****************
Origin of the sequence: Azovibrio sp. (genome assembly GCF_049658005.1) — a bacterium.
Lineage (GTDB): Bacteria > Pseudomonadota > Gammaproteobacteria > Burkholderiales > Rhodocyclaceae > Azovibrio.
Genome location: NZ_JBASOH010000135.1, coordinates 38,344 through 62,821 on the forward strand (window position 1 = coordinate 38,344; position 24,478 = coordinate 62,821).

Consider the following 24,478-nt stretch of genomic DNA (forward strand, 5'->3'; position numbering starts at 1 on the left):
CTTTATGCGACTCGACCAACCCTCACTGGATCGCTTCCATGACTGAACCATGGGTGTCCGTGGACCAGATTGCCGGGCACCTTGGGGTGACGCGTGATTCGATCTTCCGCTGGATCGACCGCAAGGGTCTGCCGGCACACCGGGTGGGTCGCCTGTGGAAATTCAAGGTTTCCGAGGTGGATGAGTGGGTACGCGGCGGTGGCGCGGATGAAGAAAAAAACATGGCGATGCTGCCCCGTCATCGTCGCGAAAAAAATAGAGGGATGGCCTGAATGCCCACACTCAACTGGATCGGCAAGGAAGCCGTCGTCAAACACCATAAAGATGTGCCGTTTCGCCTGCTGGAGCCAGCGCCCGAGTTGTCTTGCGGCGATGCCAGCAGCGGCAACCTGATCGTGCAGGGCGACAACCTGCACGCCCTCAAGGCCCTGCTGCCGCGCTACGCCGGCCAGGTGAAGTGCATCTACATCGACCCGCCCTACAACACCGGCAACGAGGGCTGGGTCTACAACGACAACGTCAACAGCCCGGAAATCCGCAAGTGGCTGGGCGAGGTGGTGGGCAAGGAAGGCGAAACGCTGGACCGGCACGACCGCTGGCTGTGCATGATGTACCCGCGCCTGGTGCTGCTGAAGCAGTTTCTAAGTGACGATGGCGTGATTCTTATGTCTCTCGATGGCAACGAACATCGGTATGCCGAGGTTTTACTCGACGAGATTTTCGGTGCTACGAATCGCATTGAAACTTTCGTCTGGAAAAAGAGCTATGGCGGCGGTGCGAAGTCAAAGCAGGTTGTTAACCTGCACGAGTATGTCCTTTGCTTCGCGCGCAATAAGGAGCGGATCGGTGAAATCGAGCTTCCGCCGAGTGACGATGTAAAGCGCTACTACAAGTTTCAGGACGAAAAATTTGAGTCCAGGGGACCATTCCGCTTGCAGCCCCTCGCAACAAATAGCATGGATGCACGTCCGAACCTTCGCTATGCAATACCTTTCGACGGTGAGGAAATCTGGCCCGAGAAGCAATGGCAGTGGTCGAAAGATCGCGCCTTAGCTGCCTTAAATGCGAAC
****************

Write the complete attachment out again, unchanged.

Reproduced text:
Origin of the sequence: Azovibrio sp. (genome assembly GCF_049658005.1) — a bacterium.
Lineage (GTDB): Bacteria > Pseudomonadota > Gammaproteobacteria > Burkholderiales > Rhodocyclaceae > Azovibrio.
Genome location: NZ_JBASOH010000135.1, coordinates 38,344 through 62,821 on the forward strand (window position 1 = coordinate 38,344; position 24,478 = coordinate 62,821).

Consider the following 24,478-nt stretch of genomic DNA (forward strand, 5'->3'; position numbering starts at 1 on the left):
CTTTATGCGACTCGACCAACCCTCACTGGATCGCTTCCATGACTGAACCATGGGTGTCCGTGGACCAGATTGCCGGGCACCTTGGGGTGACGCGTGATTCGATCTTCCGCTGGATCGACCGCAAGGGTCTGCCGGCACACCGGGTGGGTCGCCTGTGGAAATTCAAGGTTTCCGAGGTGGATGAGTGGGTACGCGGCGGTGGCGCGGATGAAGAAAAAAACATGGCGATGCTGCCCCGTCATCGTCGCGAAAAAAATAGAGGGATGGCCTGAATGCCCACACTCAACTGGATCGGCAAGGAAGCCGTCGTCAAACACCATAAAGATGTGCCGTTTCGCCTGCTGGAGCCAGCGCCCGAGTTGTCTTGCGGCGATGCCAGCAGCGGCAACCTGATCGTGCAGGGCGACAACCTGCACGCCCTCAAGGCCCTGCTGCCGCGCTACGCCGGCCAGGTGAAGTGCATCTACATCGACCCGCCCTACAACACCGGCAACGAGGGCTGGGTCTACAACGACAACGTCAACAGCCCGGAAATCCGCAAGTGGCTGGGCGAGGTGGTGGGCAAGGAAGGCGAAACGCTGGACCGGCACGACCGCTGGCTGTGCATGATGTACCCGCGCCTGGTGCTGCTGAAGCAGTTTCTAAGTGACGATGGCGTGATTCTTATGTCTCTCGATGGCAACGAACATCGGTATGCCGAGGTTTTACTCGACGAGATTTTCGGTGCTACGAATCGCATTGAAACTTTCGTCTGGAAAAAGAGCTATGGCGGCGGTGCGAAGTCAAAGCAGGTTGTTAACCTGCACGAGTATGTCCTTTGCTTCGCGCGCAATAAGGAGCGGATCGGTGAAATCGAGCTTCCGCCGAGTGACGATGTAAAGCGCTACTACAAGTTTCAGGACGAAAAATTTGAGTCCAGGGGACCATTCCGCTTGCAGCCCCTCGCAACAAATAGCATGGATGCACGTCCGAACCTTCGCTATGCAATACCTTTCGACGGTGAGGAAATCTGGCCCGAGAAGCAATGGCAGTGGTCGAAAGATCGCGCCTTAGCTGCCTTAAATGCGAAC